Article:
Title: Soil Phosphorus Dynamics in Response to Poultry Manure Amendment Authors
|Waldrip-Dail, Heidi - UNIVERSITY OF MAINE|
|Erich, M. Susan - UNIVERSITY OF MAINE|
Submitted to: Soil Science
Publication Type: Peer Reviewed Journal
Publication Acceptance Date: January 12, 2009
Publication Date: April 10, 2009
Citation: Waldrip-Dail, H., He, Z., Erich, M., Honeycutt, C.W. 2009. Soil Phosphorus Dynamics in Response to Poultry Manure Amendment. Soil Science. 174:195-201. Interpretive Summary: Phosphorus is an essential nutrient for crop growth, and crop production can benefit from P and other nutrients provided by land application of animal manure. However, bioavailability of applied manure P is related not only to total P content but also to particular P forms present and how they interact with the soil matrix. It is therefore important to understand the interaction between manure-derived P and soil. In this study, we assessed changes in P species of two Maine soils after poultry manure amendment. These data indicated that P from poultry manure interacted differently with soil than dairy manure we reported previously. Poultry manure amendment affected the soil P status in both labile and stable P fractions. Soil properties were key factors in controlling P dynamics in soils amended with poultry manure. Further studies are needed on the interaction of poultry manure with differing soil types to better understand how to optimize fertilization potential of this valuable resource.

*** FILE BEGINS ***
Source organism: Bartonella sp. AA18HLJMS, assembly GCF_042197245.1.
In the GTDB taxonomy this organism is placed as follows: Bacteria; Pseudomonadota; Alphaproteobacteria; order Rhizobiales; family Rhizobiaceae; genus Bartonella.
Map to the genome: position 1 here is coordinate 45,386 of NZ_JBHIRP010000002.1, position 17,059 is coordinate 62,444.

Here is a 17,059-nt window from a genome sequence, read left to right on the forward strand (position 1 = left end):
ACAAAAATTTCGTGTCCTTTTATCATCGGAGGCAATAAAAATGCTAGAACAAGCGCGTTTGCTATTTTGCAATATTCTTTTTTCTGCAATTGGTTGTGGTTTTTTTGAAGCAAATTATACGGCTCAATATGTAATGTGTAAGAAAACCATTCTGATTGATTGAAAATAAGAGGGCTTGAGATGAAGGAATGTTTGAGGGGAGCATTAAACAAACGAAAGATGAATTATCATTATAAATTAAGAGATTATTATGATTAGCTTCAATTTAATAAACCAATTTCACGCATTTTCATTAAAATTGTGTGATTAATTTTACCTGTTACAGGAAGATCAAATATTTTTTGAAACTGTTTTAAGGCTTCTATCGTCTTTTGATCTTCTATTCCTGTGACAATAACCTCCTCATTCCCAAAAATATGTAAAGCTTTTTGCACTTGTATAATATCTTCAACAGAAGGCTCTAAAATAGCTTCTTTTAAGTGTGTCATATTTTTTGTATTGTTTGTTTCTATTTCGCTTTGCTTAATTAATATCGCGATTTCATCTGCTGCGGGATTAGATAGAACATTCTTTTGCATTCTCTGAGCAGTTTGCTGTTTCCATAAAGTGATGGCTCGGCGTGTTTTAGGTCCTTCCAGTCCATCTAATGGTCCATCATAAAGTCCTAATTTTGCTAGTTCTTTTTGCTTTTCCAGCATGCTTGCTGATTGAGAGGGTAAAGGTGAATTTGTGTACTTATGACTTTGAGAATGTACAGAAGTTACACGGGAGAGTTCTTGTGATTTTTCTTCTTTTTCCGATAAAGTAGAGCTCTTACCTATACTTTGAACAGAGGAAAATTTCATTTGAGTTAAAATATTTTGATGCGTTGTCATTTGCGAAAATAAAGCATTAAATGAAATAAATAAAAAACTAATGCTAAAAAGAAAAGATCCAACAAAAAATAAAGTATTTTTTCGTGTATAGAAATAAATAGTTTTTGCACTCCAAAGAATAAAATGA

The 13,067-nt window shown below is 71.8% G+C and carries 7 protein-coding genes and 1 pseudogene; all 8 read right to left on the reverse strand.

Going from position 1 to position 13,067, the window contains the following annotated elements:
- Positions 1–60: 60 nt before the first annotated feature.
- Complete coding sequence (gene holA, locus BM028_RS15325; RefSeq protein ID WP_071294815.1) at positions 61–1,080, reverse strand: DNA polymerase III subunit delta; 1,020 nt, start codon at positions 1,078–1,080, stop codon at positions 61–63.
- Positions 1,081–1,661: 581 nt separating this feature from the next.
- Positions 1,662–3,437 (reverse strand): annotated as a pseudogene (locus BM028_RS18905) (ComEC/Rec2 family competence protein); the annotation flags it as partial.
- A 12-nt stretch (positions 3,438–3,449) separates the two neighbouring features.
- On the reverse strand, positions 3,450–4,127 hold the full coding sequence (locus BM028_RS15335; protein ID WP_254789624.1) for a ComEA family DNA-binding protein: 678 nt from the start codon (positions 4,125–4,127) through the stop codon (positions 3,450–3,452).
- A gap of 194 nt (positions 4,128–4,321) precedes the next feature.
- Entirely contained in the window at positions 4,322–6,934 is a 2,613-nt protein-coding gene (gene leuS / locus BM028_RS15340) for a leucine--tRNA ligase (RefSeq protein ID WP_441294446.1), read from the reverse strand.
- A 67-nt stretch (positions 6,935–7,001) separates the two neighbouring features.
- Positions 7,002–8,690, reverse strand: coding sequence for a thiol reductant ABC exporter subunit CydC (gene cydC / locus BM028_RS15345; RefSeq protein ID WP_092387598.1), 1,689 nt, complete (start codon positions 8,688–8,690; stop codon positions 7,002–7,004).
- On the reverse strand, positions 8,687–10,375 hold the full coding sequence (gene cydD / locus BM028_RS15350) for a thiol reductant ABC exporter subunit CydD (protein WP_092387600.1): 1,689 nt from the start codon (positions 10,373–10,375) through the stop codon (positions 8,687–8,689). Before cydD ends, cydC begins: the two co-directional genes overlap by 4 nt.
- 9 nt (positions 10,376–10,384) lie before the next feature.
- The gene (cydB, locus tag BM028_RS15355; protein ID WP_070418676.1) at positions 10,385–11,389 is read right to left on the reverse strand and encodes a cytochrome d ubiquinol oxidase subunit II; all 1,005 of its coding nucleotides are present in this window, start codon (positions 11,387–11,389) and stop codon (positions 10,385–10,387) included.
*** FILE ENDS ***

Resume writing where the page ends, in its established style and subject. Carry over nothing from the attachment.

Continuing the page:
Technical Abstract: Manure amendments are an excellent source of phosphorus (P) for crop production; however, animal manures differ in P availability. Poultry manure (PM) contains more mineral-associated P than many manures; however, little research has been conducted on the dynamics of PM P after soil incorporation. We utilized sequential fractionation and enzyme hydrolysis to evaluate the short-term effects of incorporating 0, 100, and 200 mg PM P kg-1 of soil into two Maine soils. Results indicated that the majority of PM P was present in the H2O- and HCl-soluble fractions (1936 and 5956 mg P kg-1 manure, respectively) and that a large portion of stable organic P was present in the HCl-fraction (3288 mg kg-1). PM application resulted in only a transient increase in H2O-Pi, implying rapid transfer to other fractions. Amendment had virtually no effect on P in NaHCO3 and NaOH fractions. A transformation of Pi from the NaHCO3 to the NaOH fraction was observed at Day 84 of the incubation with all treatments, indicating that soil properties influenced PM P dynamics. In the HCl fraction, some organic P became hydrolysable and a portion was converted to other fractions. Comparing these data with a complementary study indicated that P from PM interacted differently with soil than did P from dairy manure. Further research is needed on the dynamics of PM P availability as affected by differing soil properties.